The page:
With renovations to Jacksonville's old Gator Bowl Stadium underway, this traditional neutral-site showdown was held on the schools' campuses for the first time in over 60 years in 1994 and 1995. After winning big in Gainesville the previous season, the undefeated Gators hoped to repeat the feat in Athens against a struggling Bulldog team led by soon-to-be fired coach Ray Goff.

The Gators did win again in relatively easy fashion. However, the contest was made memorable by Florida's Steve Spurrier, who often sought retribution as the Gator head coach for the many frustrating defeats he'd suffered against Georgia as the Gator QB (see 1966 UF-UGA game).

The Gators led 45-17 with 5 minutes to go in the 4th quarter when Spurrier called a flea-flicker pass for a touchdown. After the game, Spurrier admitted that he had wanted to be the first opponent to hang "half a hundred" on the Bulldogs in their own stadium because "we heard no one had ever done that before. The record of 52 points scored on Georgia between the hedges still stands.

2002: Role Reversal

With the departure of Steve Spurrier from Florida to the NFL after the 2001 season, many Georgia fans were thrilled to see the "Ol' Ball Coach" go, as he had posted an 11-1 record against their Bulldogs during his tenure.

Georgia was a heavy favorite entering the contest with a perfect 8-0 record and a were ranked number 4 in the country. Florida, meanwhile, limped into the game at 5-3 and unranked for the first time in over a decade, struggling under new head coach Ron Zook. However, in a stunning reversal of many earlier upsets in the series, the Gators shocked the Bulldogs 20-13.

The loss was the only blemish on Georgia's record that season. Although they went on to win the SEC championship, the defeat at the hands of their hated rival cost the Bulldogs a shot to play for a national title.

2007: The Celebration

In a move that served to rally the underdog Bulldogs and add fuel to the rivalry, the 2007 game will be remembered for "The Celebration", in which the entire Georgia team left the sideline after their first touchdown. Although this did prove to pump the team up, Georgia was penalized with two personal fouls and was forced to kick off deep in their own field. Georgia coach Mark Richt admitted that he ordered his team to draw a personal foul after their first touchdown or they would be subject to extra conditioning drills. The celebration drew two personal foul penalties and threw the entire stadium into an uproar. The risky move paid off for Richt, whose team fed off the pre-planned shot in the arm and Knowshon Moreno's 188 yards rushing in a 42-30 victory. This game could also be known for big plays and a lot of points, as it was the first time in series history that both teams have ever scored 30 or more in the same game.

Florida-Georgia Game Hall of Fame Members (through 2007)

FLORIDA: Carlos Alvarez, Reidel Anthony, Kerwin Bell, Howell Boney, Joe Brodsky, Norm Carlson, Rick Casares, Wes Chandler, Chris Doering, Jimmy Dunn, Larry Dupree, Jeremy Foley, Don Gaffney, Ray Graves, Galen Hall, Ike Hilliard, Chuck Hunsinger, Doug Johnson, Charlie LaPradd, Buford Long, Shane Matthews, Lee McGriff, Ricky Nattiel, John Reaves, Errict Rhett, Steve Spurrier, Richard Trapp, Danny Wuerffel, Jack Youngblood.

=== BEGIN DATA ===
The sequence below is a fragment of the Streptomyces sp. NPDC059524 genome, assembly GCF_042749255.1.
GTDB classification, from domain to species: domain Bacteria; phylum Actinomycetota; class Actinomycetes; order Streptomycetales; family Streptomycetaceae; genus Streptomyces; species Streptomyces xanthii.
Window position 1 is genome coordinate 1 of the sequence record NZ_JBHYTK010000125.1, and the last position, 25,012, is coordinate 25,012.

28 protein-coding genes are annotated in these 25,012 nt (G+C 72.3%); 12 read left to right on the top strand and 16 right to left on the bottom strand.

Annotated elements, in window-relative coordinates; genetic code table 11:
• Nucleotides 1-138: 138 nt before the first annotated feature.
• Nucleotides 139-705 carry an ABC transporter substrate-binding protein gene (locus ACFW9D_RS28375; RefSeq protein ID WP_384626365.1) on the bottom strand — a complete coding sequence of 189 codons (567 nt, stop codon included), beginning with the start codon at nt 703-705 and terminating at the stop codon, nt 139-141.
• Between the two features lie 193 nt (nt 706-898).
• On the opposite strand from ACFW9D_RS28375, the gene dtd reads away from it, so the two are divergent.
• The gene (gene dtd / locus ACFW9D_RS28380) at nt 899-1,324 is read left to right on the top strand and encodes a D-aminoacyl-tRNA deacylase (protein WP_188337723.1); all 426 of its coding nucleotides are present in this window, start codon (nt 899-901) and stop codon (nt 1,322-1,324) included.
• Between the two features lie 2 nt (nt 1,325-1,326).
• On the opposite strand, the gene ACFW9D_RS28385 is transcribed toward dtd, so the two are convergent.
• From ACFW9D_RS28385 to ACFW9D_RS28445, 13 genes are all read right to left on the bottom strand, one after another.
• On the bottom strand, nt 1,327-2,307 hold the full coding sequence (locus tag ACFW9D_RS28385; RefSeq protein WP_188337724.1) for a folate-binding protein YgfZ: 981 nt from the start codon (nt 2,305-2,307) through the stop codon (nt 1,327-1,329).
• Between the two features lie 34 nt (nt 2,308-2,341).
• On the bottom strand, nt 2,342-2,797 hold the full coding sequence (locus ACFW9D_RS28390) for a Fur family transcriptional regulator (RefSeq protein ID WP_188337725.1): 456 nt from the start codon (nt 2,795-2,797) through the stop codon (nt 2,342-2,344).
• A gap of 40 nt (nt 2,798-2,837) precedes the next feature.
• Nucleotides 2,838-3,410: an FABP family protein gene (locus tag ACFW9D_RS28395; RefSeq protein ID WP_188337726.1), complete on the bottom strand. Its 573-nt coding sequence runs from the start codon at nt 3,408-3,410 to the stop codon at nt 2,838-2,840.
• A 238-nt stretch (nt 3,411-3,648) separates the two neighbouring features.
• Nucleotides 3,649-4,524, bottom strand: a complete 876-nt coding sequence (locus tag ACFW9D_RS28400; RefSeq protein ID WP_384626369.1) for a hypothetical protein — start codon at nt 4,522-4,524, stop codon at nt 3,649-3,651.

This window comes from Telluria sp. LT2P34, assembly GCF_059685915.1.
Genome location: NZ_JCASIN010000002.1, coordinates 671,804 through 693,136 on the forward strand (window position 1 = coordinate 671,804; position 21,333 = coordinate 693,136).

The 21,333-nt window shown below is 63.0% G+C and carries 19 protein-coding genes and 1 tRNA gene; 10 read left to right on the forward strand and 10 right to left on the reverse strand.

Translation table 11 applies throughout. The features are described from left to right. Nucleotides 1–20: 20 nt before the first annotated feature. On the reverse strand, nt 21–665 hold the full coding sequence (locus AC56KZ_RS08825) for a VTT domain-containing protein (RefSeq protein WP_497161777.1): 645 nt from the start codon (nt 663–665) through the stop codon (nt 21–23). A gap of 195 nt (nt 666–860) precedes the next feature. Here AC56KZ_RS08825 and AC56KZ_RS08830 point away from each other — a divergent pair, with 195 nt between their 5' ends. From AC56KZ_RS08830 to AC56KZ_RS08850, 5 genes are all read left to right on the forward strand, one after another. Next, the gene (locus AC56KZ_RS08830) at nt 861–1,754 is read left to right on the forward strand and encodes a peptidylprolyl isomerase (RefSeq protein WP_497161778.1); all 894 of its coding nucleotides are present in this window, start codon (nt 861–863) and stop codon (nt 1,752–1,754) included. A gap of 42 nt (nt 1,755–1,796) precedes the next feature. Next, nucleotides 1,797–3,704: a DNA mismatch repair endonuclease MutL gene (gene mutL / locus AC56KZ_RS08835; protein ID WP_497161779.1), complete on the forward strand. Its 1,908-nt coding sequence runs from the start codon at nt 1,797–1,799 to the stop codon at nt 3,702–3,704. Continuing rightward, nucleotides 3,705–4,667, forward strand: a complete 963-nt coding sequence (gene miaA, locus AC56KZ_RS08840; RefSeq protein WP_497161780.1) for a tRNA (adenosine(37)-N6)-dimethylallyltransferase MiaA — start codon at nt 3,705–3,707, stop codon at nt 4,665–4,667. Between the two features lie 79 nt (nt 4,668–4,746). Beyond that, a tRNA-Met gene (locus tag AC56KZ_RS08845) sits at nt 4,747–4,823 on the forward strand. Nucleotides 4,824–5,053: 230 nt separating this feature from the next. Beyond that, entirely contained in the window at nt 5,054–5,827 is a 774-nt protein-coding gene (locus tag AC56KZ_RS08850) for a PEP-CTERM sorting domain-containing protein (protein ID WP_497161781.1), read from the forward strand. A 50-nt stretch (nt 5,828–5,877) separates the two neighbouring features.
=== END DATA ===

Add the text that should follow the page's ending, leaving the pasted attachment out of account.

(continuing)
GEORGIA: Richard Appleby, Buck Belue, Charley Britt, Kevin Butler, Wally Butts, Mike Cavan, Vince Dooley, Robert Edwards, Bob Etter, Ray Goff, Cy Grant, Rodney Hampton, Terry Hoage, Dan Magill, Kevin McLee, Willie McClendon, Larry Munson, George Patton, John Rauch, Matt Robinson, Erk Russell, Jake Scott, Lindsay Scott, Frank Sinkwich, Bill Stanfill, Tommy Thurson, Charley Trippi, Herschel Walker, Tim Worley.

University of Georgia fall break controversy

In 2000, the University of Georgia changed their fall break to coincide with the date of the game. Reportedly, this was intended to reduce absences and alarming traffic fatality trends related to students traveling to Jacksonville for the game, a 342 mile trip which would, without the break, need to be made in one night. There have been two subsequent attempts, in 2003 and 2004, to change fall break to a different weekend. Both were withdrawn after overwhelming complaints from the student body.

In 2005, UGA provost Arnett Mace, upset over the widespread cancelling of classes on the Wednesday prior to the Thursday-Friday break, asked all deans and department heads to report to him on how many classes had been cancelled in violation of University policy. While it has led to ridicule by some, such as one dean's comparing Mace to Dean Wormer from Animal House, the move will likely lead to a renewed examination of the future of fall break. (Atlanta Journal-Constitution) Starting in the fall of 2008, a newly accepted compromise between UGA Student Government members and faculty in the University Council will go into effect which will shorten fall break to just the Friday before the game off, but increase Thanksgiving break from three days to an entire week. (Student Government Report - UGA)

See also

References